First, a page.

Conditions often linked to anxiety

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Conditions often linked to anxiety

Anyone can have feelings of anxiety. It is a kind of alarm signal that protects us from outside threats.

Depending on the level of intensity, however, anxiety can lead to palpitations or panic. In psychiatry, that is referred to as panic attacks, which can lead to panic disorder.

Other anxiety-related conditions include agoraphobia, obsessive?compulsive disorder and many more.



People with agoraphobia suffer anxiety when they are in situations where it might be difficult to escape. It is a fear of being trapped.

Sufferers tend to avoid crowded or closed-in places, such as department stores, theaters, tunnels and elevators.

In the worst case scenario, people with agoraphobia rarely leave their homes.

Between 40 and 70 percent of panic disorder patients suffer from agoraphobia.


Post-traumatic stress disorder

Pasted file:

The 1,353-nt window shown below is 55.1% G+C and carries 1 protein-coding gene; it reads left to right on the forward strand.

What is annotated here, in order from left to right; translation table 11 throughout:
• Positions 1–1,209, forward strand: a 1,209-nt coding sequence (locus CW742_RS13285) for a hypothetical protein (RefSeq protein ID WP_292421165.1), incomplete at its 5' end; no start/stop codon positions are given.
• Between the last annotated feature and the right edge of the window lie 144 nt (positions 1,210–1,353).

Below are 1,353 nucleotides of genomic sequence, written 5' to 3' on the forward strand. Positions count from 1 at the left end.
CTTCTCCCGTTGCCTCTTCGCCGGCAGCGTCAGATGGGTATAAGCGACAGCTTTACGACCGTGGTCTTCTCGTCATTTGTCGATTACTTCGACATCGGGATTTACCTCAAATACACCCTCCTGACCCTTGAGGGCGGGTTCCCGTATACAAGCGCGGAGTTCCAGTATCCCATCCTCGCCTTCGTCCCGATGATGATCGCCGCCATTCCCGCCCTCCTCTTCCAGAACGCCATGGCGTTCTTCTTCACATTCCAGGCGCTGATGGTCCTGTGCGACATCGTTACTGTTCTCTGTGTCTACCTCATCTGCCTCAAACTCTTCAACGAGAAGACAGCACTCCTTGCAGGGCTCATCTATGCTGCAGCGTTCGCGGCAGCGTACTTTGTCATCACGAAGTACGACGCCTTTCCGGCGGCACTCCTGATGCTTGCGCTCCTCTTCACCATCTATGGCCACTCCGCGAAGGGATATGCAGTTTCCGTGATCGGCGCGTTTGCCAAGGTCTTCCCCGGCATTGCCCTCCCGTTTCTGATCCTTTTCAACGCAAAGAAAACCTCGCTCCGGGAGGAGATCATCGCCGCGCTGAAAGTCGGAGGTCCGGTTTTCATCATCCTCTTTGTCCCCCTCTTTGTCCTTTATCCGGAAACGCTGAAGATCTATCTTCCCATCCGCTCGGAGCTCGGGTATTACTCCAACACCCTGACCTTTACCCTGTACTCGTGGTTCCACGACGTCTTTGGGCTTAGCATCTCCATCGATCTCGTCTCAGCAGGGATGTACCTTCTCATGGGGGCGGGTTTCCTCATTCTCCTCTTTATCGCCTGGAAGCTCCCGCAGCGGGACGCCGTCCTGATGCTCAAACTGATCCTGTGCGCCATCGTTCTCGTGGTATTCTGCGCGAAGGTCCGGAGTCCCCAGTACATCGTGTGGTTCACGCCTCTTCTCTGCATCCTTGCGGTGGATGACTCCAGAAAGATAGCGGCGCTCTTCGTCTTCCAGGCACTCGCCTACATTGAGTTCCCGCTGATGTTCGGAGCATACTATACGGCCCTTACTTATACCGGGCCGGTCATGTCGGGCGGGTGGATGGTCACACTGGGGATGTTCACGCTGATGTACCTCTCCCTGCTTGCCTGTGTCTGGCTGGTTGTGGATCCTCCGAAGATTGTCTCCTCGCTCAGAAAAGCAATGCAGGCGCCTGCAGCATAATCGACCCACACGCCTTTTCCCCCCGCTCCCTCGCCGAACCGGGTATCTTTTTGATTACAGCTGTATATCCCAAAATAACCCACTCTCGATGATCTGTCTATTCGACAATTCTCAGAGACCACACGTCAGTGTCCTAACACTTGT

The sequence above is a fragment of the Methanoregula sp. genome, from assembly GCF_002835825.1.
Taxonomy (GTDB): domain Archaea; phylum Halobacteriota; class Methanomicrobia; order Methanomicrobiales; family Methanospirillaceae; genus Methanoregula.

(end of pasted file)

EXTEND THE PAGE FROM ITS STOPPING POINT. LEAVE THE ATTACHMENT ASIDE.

After experiencing stressful and major events that result in severe psychological trauma, such as war, a car accident and rape, post-traumatic stress disorder often develops.

Symptoms include reliving the traumatic experience through flashbacks or nightmares, avoidance of stimuli associated with the trauma, anger and paranoia.

Insomnia often accompanies post-traumatic stress disorder.


Obsessive-compulsive disorder

Symptoms of obsessive-compulsive disorder are often characterized as repetitive and excessive washing, cleaning and checking.

If one has obsessive-compulsive disorder about fire, then he or she constantly checks the gas valve on the stove to make sure it is closed.

Korean-American Yul Kwon, the winner of U.S. reality show “Survivor: Cook Islands” in 2006, told the media that he suffered from obsessive?compulsive disorder when he was young, saying he washed his hands until they bled.



One can develop phobias about almost anything - cats, dogs, storms, thunder or elevators. Phobias are often found in children, then disappear as they grow up. Some also have social anxiety disorder. They are terrified when giving a presentation in front of many people or even afraid of writing letters in the presence of others.

This article was written with the help of Kim Jeong-bum, professor of psychiatry at Keimyung University, and Yu Beom-hee, a professor of neuropsychiatry at Samsung Medical Center.

By Oh Kyung-ah
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